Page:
The new Cobra ZL driver is the latest from the golf juggernaut, and it is one of the few clubs refusing to turn its back on carbon-fiber technology. It’s still early in the shelf life of this club to know whether Cobra has overcome the reputation carbon-fiber has for being brittle, but they have addressed the other knock the material carries, and that is the high pitched “ting�? it is noted for at impact. Frequency tuning has brought the sound down an octave or so. Frequency tuning has also pointed out how superficial the concerns are of the club buying public. Would I be willing to pick up 10 extra yards if my club suddenly intoned Culture Clubs greatest hits on impact? Alright, that might be too big a penalty to pay, but you get the idea. Cobra has also gotten rid of its characteristic dimples, a fad that had run its course along with the mullet and shoulder pads for women’s dresses.

The ZL hosel is adjustable to three different settings; open, closed or neutral. Unlike some competitors that have made such adjustments nearly unlimited, the simple three position option is a welcome one, leaving the golfer freed from endless fiddling and with more time to hit balls off the mat. There is also a weight screw in the back of the sole plate that helps to dial in more or less loft, maybe impacting trajectory by the factor of a half degree of loft.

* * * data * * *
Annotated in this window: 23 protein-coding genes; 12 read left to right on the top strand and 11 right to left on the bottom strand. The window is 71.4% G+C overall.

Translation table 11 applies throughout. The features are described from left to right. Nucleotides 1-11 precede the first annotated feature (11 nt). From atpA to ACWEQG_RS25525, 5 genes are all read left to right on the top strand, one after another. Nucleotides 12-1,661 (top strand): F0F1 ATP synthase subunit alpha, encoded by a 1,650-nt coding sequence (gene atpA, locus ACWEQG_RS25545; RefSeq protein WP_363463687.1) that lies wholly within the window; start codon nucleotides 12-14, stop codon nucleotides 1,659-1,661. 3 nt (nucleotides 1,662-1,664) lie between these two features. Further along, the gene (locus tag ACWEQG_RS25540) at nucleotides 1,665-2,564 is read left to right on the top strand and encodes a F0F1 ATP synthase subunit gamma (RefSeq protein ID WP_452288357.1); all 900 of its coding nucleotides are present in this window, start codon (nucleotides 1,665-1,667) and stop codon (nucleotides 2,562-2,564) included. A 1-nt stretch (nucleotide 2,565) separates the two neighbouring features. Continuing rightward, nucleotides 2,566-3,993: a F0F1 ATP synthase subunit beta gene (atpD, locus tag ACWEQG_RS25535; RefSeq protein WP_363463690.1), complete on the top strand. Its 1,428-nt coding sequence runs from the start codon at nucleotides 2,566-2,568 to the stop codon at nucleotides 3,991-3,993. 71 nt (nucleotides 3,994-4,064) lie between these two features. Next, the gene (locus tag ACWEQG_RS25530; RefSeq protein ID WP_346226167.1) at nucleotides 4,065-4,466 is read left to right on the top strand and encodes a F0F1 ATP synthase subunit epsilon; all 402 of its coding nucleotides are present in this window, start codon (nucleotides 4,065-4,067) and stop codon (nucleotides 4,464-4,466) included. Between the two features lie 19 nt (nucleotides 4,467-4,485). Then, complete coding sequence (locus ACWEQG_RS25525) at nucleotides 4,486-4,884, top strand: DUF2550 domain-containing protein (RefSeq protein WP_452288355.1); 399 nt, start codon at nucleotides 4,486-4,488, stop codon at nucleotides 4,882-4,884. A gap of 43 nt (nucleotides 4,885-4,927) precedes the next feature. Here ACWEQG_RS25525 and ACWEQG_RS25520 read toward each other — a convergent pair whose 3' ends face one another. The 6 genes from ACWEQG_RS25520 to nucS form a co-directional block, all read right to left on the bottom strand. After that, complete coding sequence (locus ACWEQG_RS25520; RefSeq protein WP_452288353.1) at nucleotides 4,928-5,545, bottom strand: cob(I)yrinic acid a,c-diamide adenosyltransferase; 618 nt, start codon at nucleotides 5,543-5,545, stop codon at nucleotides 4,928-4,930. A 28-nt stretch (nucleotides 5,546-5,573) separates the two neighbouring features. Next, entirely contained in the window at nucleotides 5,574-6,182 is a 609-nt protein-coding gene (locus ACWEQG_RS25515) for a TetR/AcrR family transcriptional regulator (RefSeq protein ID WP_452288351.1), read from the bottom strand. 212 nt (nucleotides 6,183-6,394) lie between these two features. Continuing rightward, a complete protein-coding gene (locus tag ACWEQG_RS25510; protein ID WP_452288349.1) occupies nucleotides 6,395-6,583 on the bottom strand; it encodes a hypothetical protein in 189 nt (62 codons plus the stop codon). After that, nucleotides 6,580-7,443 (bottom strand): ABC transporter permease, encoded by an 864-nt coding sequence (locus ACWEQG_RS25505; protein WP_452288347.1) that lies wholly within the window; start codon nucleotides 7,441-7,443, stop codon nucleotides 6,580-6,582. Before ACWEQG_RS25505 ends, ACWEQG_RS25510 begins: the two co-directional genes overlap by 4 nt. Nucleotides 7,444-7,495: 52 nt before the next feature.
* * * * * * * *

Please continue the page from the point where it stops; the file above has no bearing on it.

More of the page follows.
The head blends a carbon-fiber crown and sole with a titanium body and 6-4 titanium face, making for a light head that has plenty of COR and MOI and probably lots of other acronyms that I’m forgetting.

Top it off with a too long 46 inch Adila shaft and you have a very expensive, high-tech club that looks great in the bag and on the tee, but probably not so much on the scorecard. Distance claims which accompany every new driver introduction are dubious and the bulk of golfers will find the shaft too long to control while the hosel mechanism will make the choices of changing out the shaft very limited.

Guess I’ll keep looking for Boy George to get me 10 more yards.  Great deals are often found on Cobra Drivers when looking online, take advantage.

November 12, 2018 | | Sport